Polymerase chain reaction: The primer set was designed according to the known sequences reported in GenBank with Primer 3 program [Steve Rozen, Helen J. Skaletsky (1998) Primer3. Code available at .] ( Figure 1 ). cDNA was amplified with 1X GoTaq qPCR Master, 5 pmol specific primers and RNase-free water. PCR was performed in a 36- well Rotor Gene 3000 (Rotor-Gene™ 3000, version 5.0.60, Mortlake, Australia). Each cycle consisted of a denaturation step at 95°C for 15 s, followed by separate annealing (15 s, 57°C or 60°C, depending on the examined gene) and extension (15 s, 72°C) steps. Fluorescence was monitored at the end of each extension step. A no-template, no-reverse transcriptase control was included in each experiment. At the end of the amplification cycles a melting curve analysis was added. The data analysis was performed according to the Relative Standard Curve Method. 21 Data normalization was carried out in relation to the housekeeping gene glyceraldehyde 3-phosphate dehydrogenase (GAPDH), which was found to be expressed uniformly in all the tested conditions.

Figure 1 Sequences of primers used for RT-PCR 

Statistical analysis

Growth curves were analyzed using the Boltzmann sigmoidal function, and a comparison of curve fits was performed to verify the null hypothesis of one curve fitting all data sets and the alternative hypothesis of different curves for each culture condition. Cell differentiation and osteogenic activity was analyzed with one-way ANOVA and Tukey’s post-test. A linear regression analysis was performed to assess variations on different time-points. p<0.05 was considered the level of statistical significance. Graphs were obtained with GraphPad Prism 6.0 software. Data are expressed as mean value ± standard deviation.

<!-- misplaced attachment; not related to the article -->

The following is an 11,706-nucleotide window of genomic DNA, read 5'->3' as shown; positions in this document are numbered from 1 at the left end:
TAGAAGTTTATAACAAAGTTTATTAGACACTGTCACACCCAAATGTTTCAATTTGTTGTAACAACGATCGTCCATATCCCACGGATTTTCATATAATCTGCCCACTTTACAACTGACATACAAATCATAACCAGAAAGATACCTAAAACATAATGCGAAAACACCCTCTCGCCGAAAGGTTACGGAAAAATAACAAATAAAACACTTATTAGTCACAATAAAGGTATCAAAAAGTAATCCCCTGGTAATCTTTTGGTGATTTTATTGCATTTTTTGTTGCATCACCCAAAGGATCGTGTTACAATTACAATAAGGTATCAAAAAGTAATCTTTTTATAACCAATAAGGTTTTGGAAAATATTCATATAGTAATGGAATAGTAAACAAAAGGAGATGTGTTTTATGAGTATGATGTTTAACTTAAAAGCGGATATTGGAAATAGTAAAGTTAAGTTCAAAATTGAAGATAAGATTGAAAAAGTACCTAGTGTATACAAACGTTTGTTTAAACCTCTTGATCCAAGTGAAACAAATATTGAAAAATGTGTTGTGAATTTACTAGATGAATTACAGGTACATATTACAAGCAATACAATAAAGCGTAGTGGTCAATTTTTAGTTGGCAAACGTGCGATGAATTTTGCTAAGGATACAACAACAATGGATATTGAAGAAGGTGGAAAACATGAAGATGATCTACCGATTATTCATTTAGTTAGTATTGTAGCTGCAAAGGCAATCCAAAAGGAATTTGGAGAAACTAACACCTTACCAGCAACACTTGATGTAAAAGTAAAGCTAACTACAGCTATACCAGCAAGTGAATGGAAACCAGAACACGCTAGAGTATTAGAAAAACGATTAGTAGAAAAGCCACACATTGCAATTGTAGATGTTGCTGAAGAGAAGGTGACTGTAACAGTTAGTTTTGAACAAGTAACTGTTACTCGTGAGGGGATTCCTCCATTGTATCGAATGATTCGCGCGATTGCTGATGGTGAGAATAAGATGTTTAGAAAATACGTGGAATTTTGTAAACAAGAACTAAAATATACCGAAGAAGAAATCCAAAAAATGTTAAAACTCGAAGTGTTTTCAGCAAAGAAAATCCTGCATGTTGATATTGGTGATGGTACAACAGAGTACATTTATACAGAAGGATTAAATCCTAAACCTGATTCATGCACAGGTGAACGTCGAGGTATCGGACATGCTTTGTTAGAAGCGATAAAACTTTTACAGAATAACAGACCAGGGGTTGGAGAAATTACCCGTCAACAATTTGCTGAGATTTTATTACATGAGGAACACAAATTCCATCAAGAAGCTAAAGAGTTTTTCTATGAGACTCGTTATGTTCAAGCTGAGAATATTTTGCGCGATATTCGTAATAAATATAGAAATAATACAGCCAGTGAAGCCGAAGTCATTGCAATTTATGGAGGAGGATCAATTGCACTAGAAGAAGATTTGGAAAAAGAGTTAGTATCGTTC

Culture staining

Optical microscopy showed a typical polygonal shape of SaOS-2, which tended to become slightly elongated once they reached confluence. The resazurin assay revealed a growth pattern perfectly fitting a Sigmoidal Boltzmann curve up to 10 days of culture (DMEM low: r2=0.94, ETOH 0.1%: r2 =0.96, ST 1nM: r2=0.98, ST 10nM: r2 =0.93, ST 100nM: r2 =0.99, ST1000 nM: r2 =0.98), while at 12 days of culture an overall decrease in cell vitality was recorded independently of the culture conditions. A comparison of curve fits did not allow us to reject the null hypothesis of one curve fitting all data sets (p=0.8), thus indicating a superimposable growth pattern of SaOS-2 under all the tested conditions up to the end of the experimental period. A graphic representation of data is reported in Figure 2 .

Figure 2 (a) Aspect of SaOS-2 cells at confluency. Optical microscopy, 10X magnification; (b) Graphic representation of SaOS-2 growth under different conditions: DMEM-low (red line), ETOH 0.1% (blue line), ST 1-1000 nM (shades of grey). The X axis represents the days of culture, whereas the Y axis reports fluorescence values expressed in arbitrary units (A.U.) 

Alizarin Red S staining confirmed the capacity of SaOS-2 to produce calcified extracellular matrix. The apposed matrix was characterized by round-shaped granules which increased progressively both in size and in number depending on the concentration of the administered steroid and extent of the induction ( Figure 3 a). Cells treated with ST revealed the presence of areas with mineralization since the earlier observation time-point, which peaked at 1000 nM concentration (fold change vs control: ST 1 nM: 1.44±0.08, p>0.05, ST 10 nM: 1.47±0.15, p>0.05, ST 100 nM: 1.55±0.15, p>0.05, ST 500 nM: 1.64±0.16, p>0.05, ST 1000 nM: 2.24±0.56, p<0.05). At 12 days, SAOS cell layers cultured with ST appeared consistently more filled with calcified granules compared with the controls at all the tested doses (fold change vs control ST 1 nM: 1.92±0.08; ST 10 nM: 1.95±0.09; ST 100 nM: 2.06±0.11; ST 500 nM: 2.10±0.16; ST 1000 nM: 2.17±0.01, p<0.01). A similar outcome was recorded at 24 days (fold change vs control ST 1 nM: 2.02±0.19; ST 100 nM: 2.13±0.24; ST 500 nM: 2.25±0.01, ST 1000 nM: 2.20±0.57, p<0.05) ( Figure 3 b).